Thank You for Your Service is a sobering look at the complications soldiers face when returning home from war. Based on the book by David Finkel, it is the true story of Sergeant Adam Schumann and the men in his unit. It is not an action flick extolling the prowess of American might in combat. The film is a sincere, harrowing journey through post traumatic stress disorder (PTSD), and the havoc it wreaks on families. It is also a searing indictment of society’s failure to properly care for these men. They fought an unpopular war for their country. Then were treated as an afterthought as they struggled to adjust to civilian life.
Thank You for Your Service begins with Adam Schumann (Miles Teller) coming home to Kansas after three tours in Iraq. He’s joined by two men in his unit, Will Waller (Joe Cole) and Tausolo Aieti (Beulah Koale). They are overjoyed to be stateside, especially after suffering losses in their last deployment. Schumann has been an absentee husband to Saskia (Haley Bennett) and their two children. Waller longs to see his girlfriend and put the war behind him. Aieti is gung ho about reenlisting, but hasn’t told his wife (Keisha Castle-Hughes) about his plans.
Home life is challenging from the start. The men are accosted by the widow (Amy Schumer) of a fallen comrade at their welcome back ceremony. She wants to know how her husband died. This tragic meeting shatters the veneer of normalcy. The men begin to break down. Waller’s girlfriend has left him. The army forces Aieti to retire. Schumann puts up a brave face, but is haunted by his actions in the war. The men, heroes abroad for their country, are thrown to the wind by a daunting veterans bureaucracy. Their lives spiral out of control with tragic consequences.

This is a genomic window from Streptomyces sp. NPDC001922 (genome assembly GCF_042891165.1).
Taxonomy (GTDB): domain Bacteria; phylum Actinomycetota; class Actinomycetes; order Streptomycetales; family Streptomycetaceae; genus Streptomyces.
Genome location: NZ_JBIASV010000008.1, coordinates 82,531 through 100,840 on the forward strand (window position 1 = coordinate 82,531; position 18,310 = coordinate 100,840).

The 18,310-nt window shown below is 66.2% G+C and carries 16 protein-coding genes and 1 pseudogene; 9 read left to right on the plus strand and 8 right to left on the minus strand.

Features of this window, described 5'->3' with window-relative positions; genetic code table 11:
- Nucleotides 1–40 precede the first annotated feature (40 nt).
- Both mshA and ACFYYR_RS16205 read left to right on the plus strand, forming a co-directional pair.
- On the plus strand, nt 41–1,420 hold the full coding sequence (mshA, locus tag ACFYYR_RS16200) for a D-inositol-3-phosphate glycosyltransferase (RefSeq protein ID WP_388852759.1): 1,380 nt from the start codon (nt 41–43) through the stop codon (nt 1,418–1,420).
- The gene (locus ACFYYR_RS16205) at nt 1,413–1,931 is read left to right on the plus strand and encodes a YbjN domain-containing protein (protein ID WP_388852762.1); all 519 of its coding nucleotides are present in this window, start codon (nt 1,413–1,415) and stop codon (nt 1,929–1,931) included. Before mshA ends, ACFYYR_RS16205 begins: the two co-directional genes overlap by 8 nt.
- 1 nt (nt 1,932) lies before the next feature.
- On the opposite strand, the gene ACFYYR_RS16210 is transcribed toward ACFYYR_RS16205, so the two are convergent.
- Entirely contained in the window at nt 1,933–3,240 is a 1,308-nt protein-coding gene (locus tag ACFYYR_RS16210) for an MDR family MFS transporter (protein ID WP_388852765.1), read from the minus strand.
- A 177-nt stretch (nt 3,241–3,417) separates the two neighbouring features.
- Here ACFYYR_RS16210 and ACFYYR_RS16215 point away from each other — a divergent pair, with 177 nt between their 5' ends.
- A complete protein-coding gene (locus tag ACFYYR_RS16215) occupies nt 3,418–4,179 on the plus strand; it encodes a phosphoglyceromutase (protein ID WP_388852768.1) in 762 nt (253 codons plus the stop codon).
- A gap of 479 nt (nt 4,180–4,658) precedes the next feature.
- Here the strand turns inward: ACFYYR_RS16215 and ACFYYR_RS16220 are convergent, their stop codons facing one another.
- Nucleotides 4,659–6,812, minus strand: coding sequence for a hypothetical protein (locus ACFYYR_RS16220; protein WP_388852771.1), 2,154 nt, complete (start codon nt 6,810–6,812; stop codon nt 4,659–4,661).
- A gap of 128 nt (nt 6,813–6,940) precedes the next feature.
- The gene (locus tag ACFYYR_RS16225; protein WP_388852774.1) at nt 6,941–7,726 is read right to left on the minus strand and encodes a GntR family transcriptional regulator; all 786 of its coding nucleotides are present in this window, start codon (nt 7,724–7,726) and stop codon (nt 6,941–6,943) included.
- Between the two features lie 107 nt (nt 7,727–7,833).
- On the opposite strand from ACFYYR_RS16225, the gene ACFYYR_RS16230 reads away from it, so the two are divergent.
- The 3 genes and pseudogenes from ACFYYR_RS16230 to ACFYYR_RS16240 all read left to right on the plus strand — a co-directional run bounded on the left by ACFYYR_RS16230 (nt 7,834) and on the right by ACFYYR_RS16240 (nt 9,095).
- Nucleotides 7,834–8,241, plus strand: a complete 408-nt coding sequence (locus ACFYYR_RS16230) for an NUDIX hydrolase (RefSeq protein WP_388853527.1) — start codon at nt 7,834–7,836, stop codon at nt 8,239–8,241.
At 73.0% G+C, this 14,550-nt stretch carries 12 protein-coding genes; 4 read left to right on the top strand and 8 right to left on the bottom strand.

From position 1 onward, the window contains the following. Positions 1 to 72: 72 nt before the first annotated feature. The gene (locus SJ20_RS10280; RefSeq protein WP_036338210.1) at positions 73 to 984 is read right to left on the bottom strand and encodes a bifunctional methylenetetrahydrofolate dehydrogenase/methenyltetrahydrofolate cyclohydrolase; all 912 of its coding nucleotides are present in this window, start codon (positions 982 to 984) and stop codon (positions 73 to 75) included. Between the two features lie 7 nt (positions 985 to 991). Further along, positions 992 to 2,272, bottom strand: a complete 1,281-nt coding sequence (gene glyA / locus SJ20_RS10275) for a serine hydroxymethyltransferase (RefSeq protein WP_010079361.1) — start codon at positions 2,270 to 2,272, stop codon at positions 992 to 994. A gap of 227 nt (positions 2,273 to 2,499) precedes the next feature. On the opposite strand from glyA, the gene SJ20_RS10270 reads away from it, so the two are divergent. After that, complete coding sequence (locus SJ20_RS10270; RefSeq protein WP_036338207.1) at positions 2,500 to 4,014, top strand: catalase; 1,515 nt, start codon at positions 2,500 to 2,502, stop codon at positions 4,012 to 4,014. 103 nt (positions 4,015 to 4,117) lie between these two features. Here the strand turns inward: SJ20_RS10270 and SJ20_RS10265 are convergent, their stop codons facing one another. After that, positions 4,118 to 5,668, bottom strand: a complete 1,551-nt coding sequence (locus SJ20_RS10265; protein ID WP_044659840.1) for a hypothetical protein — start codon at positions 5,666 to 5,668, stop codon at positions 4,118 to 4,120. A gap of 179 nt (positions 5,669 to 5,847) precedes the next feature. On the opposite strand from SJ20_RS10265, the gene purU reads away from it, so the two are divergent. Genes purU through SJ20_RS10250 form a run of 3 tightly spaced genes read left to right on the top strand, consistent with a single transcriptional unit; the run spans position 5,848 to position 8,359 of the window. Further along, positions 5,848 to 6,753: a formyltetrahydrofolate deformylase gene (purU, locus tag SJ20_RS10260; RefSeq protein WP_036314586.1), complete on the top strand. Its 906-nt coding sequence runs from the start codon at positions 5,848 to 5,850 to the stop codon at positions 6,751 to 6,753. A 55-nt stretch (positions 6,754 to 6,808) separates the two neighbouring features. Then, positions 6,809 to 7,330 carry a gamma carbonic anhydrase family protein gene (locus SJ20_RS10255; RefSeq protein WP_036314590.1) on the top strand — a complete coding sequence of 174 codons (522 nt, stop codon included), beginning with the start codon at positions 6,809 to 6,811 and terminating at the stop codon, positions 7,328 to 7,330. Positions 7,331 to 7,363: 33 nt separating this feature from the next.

Thank You for Your Service is a powerfully dramatic film. Writer/director Jason Hall pulls no punches in depicting the mental agony the characters face. Schumann, used to being the leader, tries to be the pillar to his men. But it is all for show, he is severely wounded inside. His wife senses the despair and tries everything to understand what he’s going through. Aieti is a walking time bomb. Waller is not emotionally capable of facing abandonment. These men, ironically, are the lucky ones. They still have their limbs. Their bodies haven’t been shredded by IED shrapnel or bullets. While some men died, others survived with horrific injuries. The guilt the survivors face is exacerbated by the wounds of their comrades.
Hall does an excellent job of showing the familial support of the soldiers. As well as damning the inadequacy of the government’s response to their well being. The Department of Veterans Affairs is lambasted in this film. Schumann and his men were essentially hung out to dry by red tape. You will seethe with fury during these scenes. The wives and girlfriends were left to pick up all the pieces. They had to handle every volatile situation, while caring for children, and providing financial support. They weathered the storm with the soldiers.
Thank You for Your Service has several combat scenes, but the vast majority of the film takes place at home. It is not an action film in any sense, so don’t see this expecting the battles of American Sniper. Thank You for Your Service is an anti-war film. The combat reinforces the crushing sadness of war. Miles Teller and Beulah Koale are superb in their portrayals of Schumann and Aieti. They were the guys next door, with hopes, and dreams like anyone else.
From Universal Pictures, Thank Your for Your Service is an intense and thought-provoking film. It is not hyperbolic. The story of Schumann and his soldiers is devastatingly straightforward. They were failed in many ways by the country they gave everything to fight for. Perhaps it is fate that this film is released at a time when Gold Star families are being used as political footballs.